The Washington Times ran my On Crime column on Max Allen Collins’ The Big Bundle.
This interesting and insightful crime novel is about a fictional private eye traversing through a begone era and a true and once famous child kidnapping.
You can read the column via the below link or the text below:
In “The Big Bundle,” Max Allan Collins’ 18th novel featuring Nathan Heller, the private detective appears alongside Robert F. Kennedy and Jimmy Hoffa, as well as historical crime and law enforcement figures involved in the real-life kidnapping of a millionaire’s son in 1953.
I contacted Mr. Collins and asked him to describe “The Big Bundle.”
“In many respects, it’s a private eye thriller in the tradition of Dashiell Hammett, Raymond Chandler and Mickey Spillane,” Mr. Collins replied. “I was moving to a new publisher, Hard Case Crime, and knew their audience was steeped in hardboiled fiction and might be put off by the famous crimes I usually look at in a Nathan Heller novel. The real-life case in ‘The Big Bundle,’ quite well known in the 1950s but forgotten now, allowed me to put the emphasis on the noir aspect of the Heller novels and not be accused of teaching a “history lesson.”
How would you describe Nathan Heller?
“Heller is a businessman who starts out in a small office where he sleeps on a Murphy bed and winds up with a coast-to-coast detective agency. He is not the typical Phillip Marlowe-style modern-day knight who would never take a bribe or seduce a virgin — Heller has done both and often indulges in situational ethics. Unlike most fictional private eyes, he marries (more than once) and is a father and had a father and mother and even grandparents. He ages with the years. At any age, Heller recoils at injustice in society and serves up rough justice when he feels it necessary. He not only knows where the bodies are buried, he has buried more than his share.”
Why have you written a series of crime novels based on historical events with a fictional character interacting with historical figures?
“Rereading ‘The Maltese Falcon’ for a college class I was teaching in the early 1970s, I noticed the 1929 copyright. I had a light-bulb moment: The St. Valentine’s Day Massacre was 1929 — Sam Spade and Al Capone were contemporaries! Instead of Mike Hammer meeting a Capone type, I could have Capone meeting a Mike Hammer type. It was a fresh way into a form that had gone stale,” Mr. Collins (seen in the bottom photo) explained. “What evolved, from the initial novel about Frank Nitti’s Chicago (“True Detective,” 1983), was Heller solving famous unsolved or controversially solved crimes, like the Lindbergh kidnapping, the Black Dahila murder, the assassinations of Huey Long and JFK. Often, I substitute him for a real detective involved in a case. Heller becomes a sort of ‘private eye witness’ to history.”
How did you research the history that you use in “The Big Bundle”?
“Less was available about the Greenlease case than with most mysteries Heller has tackled — both Amelia Earhart’s disappearance, the Roswell incident, required dealing with a staggering number of books and voluminous newspaper and magazine material. Only a handful of books about the Greenlease kidnapping existed to draw upon in “The Big Bundle.” But the political aspect — Bobby Kennedy and Jimmy Hoffa’s involvement in the aftermath of the ransom’s disappearance — meant referring to several dozen nonfiction works, as well as the usual newspaper and magazine articles, which the kidnapping itself also generated. The idea is that I prepare to write the definitive nonfiction book on a real crime or mystery. Then I write a private eye novel instead.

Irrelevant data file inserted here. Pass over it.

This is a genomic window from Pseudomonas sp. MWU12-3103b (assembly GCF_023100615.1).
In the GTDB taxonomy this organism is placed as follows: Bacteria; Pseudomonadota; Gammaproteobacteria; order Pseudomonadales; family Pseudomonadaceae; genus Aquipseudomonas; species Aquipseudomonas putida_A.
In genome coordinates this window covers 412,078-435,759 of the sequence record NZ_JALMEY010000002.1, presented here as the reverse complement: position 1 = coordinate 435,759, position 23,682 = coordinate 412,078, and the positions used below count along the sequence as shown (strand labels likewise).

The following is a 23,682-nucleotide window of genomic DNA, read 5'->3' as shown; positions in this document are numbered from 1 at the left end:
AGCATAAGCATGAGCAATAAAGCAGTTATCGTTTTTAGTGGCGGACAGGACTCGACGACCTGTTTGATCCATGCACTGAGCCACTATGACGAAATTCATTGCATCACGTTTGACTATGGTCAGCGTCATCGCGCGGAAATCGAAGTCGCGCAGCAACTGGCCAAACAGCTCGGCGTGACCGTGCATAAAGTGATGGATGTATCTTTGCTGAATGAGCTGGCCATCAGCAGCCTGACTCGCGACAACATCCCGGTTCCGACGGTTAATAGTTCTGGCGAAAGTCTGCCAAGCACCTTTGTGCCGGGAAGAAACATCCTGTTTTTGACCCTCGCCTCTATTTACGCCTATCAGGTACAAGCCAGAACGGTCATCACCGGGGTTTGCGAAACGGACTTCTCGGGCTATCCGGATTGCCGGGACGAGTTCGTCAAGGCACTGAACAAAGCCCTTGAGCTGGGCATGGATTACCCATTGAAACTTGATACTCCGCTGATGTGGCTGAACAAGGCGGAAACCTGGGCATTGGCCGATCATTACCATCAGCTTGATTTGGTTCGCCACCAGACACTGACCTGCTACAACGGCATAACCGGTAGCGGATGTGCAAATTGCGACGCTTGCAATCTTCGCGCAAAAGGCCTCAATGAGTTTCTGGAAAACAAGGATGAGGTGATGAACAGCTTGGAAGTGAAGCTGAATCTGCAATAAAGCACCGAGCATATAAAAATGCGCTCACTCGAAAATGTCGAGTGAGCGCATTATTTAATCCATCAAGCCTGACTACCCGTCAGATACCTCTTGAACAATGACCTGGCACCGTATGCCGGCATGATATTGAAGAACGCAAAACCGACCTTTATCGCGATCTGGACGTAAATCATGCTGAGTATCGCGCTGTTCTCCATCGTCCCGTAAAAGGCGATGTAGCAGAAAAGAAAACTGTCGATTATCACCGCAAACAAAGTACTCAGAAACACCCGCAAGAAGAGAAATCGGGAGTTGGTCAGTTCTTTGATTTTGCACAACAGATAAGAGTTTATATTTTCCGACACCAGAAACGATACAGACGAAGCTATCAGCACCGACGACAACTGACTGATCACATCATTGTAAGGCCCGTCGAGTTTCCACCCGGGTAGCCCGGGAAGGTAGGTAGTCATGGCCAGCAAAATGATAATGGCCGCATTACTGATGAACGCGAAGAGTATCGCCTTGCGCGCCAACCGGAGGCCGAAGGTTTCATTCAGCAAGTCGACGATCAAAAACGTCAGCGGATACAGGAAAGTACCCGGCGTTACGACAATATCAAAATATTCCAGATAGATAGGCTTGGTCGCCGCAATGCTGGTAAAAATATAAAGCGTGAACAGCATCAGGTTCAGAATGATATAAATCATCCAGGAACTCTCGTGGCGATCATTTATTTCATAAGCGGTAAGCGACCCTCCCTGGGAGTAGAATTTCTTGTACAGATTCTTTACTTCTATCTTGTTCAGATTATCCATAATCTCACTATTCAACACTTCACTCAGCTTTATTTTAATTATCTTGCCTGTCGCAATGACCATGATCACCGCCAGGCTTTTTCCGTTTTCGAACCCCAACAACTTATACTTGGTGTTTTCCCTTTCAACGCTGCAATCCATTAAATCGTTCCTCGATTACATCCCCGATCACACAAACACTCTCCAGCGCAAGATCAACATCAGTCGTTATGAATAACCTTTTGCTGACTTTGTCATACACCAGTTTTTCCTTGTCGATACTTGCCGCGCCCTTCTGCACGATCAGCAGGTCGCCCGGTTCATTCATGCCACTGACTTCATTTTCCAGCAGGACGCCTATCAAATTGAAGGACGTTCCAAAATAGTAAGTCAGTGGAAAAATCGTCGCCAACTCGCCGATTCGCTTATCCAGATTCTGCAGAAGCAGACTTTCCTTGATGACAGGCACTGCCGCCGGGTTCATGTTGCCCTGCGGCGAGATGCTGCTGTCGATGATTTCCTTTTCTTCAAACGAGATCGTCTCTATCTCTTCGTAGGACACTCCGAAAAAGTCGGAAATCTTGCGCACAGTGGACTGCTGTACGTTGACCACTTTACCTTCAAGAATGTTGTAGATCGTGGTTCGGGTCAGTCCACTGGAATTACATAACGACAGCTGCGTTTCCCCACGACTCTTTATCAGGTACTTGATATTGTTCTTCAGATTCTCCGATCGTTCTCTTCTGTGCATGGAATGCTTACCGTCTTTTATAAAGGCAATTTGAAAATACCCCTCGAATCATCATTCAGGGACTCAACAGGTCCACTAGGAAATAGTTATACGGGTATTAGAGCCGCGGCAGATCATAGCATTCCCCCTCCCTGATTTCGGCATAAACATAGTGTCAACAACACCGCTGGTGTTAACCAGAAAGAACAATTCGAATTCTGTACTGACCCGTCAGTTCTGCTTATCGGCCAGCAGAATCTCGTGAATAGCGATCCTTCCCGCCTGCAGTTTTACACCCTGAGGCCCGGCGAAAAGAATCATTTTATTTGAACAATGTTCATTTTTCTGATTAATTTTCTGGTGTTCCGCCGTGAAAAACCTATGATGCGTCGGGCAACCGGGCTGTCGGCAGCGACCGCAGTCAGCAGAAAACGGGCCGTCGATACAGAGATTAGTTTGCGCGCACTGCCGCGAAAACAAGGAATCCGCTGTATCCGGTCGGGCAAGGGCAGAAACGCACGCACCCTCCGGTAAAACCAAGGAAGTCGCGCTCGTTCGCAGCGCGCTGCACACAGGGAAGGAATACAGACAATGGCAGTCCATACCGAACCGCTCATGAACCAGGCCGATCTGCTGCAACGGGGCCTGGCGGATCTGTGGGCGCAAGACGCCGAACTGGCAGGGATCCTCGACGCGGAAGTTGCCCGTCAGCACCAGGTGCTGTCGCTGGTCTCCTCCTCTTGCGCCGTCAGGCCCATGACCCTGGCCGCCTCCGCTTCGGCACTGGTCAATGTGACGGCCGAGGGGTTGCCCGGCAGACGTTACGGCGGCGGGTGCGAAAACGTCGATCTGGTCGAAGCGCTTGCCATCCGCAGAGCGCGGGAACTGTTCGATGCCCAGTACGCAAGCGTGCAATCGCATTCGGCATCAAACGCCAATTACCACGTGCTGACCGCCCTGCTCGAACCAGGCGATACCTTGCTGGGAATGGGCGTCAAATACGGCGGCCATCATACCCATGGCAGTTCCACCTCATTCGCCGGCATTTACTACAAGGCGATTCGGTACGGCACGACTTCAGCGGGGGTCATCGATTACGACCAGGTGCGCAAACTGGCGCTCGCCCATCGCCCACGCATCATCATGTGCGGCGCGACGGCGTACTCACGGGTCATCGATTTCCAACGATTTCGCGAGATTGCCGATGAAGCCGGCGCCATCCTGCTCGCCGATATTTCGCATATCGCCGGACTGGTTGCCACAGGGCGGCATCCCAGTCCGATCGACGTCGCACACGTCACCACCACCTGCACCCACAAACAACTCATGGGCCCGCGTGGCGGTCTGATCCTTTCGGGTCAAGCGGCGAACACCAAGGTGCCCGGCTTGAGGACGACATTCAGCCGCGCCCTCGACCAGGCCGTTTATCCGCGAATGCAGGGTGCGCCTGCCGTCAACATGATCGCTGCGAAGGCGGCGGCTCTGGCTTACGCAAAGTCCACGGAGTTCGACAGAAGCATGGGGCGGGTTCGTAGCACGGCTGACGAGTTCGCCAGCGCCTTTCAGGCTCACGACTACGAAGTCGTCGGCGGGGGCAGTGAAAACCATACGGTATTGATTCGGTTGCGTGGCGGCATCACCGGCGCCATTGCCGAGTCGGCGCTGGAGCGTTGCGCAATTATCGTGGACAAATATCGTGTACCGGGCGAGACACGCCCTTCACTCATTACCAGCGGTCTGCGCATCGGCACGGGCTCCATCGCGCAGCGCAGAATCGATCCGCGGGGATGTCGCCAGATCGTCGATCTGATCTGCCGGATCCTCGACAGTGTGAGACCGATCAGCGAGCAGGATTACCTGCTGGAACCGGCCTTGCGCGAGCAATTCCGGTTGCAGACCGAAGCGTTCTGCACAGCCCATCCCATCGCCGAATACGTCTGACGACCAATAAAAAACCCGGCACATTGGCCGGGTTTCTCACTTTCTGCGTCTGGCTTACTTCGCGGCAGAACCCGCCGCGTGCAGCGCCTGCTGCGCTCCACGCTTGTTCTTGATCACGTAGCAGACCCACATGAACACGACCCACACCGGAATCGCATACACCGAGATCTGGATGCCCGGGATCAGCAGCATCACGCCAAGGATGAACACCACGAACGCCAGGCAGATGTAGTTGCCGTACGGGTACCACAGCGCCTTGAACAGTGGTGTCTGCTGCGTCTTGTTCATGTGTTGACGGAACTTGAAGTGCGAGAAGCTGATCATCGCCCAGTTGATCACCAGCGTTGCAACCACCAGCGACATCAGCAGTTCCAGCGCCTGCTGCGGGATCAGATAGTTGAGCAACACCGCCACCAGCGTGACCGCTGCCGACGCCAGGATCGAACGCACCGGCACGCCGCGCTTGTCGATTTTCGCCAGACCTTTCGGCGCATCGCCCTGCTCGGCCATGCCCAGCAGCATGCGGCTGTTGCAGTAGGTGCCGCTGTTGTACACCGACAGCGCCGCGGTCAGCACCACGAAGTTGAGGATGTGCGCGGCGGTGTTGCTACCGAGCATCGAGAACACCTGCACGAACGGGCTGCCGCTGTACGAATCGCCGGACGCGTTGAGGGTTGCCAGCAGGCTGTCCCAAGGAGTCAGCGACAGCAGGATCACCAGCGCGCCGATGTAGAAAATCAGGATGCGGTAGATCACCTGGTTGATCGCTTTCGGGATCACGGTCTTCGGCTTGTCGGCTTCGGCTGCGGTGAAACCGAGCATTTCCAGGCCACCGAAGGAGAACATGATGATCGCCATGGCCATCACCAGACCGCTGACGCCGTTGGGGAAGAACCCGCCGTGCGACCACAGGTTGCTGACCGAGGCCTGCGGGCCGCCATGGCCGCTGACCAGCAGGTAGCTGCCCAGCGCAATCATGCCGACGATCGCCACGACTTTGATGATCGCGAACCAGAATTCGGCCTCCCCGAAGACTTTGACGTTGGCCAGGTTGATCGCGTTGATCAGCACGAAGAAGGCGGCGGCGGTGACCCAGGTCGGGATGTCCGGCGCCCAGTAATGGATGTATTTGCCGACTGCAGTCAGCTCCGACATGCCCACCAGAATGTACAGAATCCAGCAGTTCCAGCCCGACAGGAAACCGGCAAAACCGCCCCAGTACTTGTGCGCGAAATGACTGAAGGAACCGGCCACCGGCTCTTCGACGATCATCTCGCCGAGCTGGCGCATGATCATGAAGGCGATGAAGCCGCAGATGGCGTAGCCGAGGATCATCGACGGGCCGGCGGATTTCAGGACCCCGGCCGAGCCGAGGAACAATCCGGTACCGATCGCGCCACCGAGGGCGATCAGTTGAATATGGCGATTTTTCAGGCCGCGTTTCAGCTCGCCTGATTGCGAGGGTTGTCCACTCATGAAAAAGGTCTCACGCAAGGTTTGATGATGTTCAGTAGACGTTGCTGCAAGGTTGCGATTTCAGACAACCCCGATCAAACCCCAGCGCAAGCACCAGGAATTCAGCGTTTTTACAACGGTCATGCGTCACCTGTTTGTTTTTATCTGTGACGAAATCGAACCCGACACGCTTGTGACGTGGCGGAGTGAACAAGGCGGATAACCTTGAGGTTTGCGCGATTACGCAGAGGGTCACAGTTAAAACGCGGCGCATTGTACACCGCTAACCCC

Did you discover anything in your research that surprised you about the kidnapping and other elements you use in your novel?
“Automobiles were everywhere in the narrative, befitting the postwar boom in car buying and interstate travel. Key events took place at a famous no-tell motel, the Coral Court, outside St. Louis. A crooked taxicab company was caught up in the probable theft of half the ransom, and every criminal in the case seemed either to drive a Caddy or want to — purchased inevitably at one of the many Midwestern Cadillac dealerships owned by the kidnap victim’s father.”
Do you plan to continue the Nathan Heller series?
“Too Many Bullets” has been completed, with Heller present in the pantry at the Ambassador Hotel when Robert Kennedy was shot. It’s an open-and-shut case, supposedly, yet the research indicates otherwise. In many respects, the real story is like something out of Raymond Chandler: hit men, crooked cops, a crazy hypnotist, a duplicitous showgirl. That comes out in October, again from Hard Case Crime. There may be one more after that. The degree of difficulty here is high, however, and I just turned 75, so it depends on how well Heller and I hold up.”
• Paul Davis’ On Crime column covers true crime, crime fiction and thrillers.
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The Big Bundle
Max Allan Collins
Hard Case Crime, $22.99, 304 pages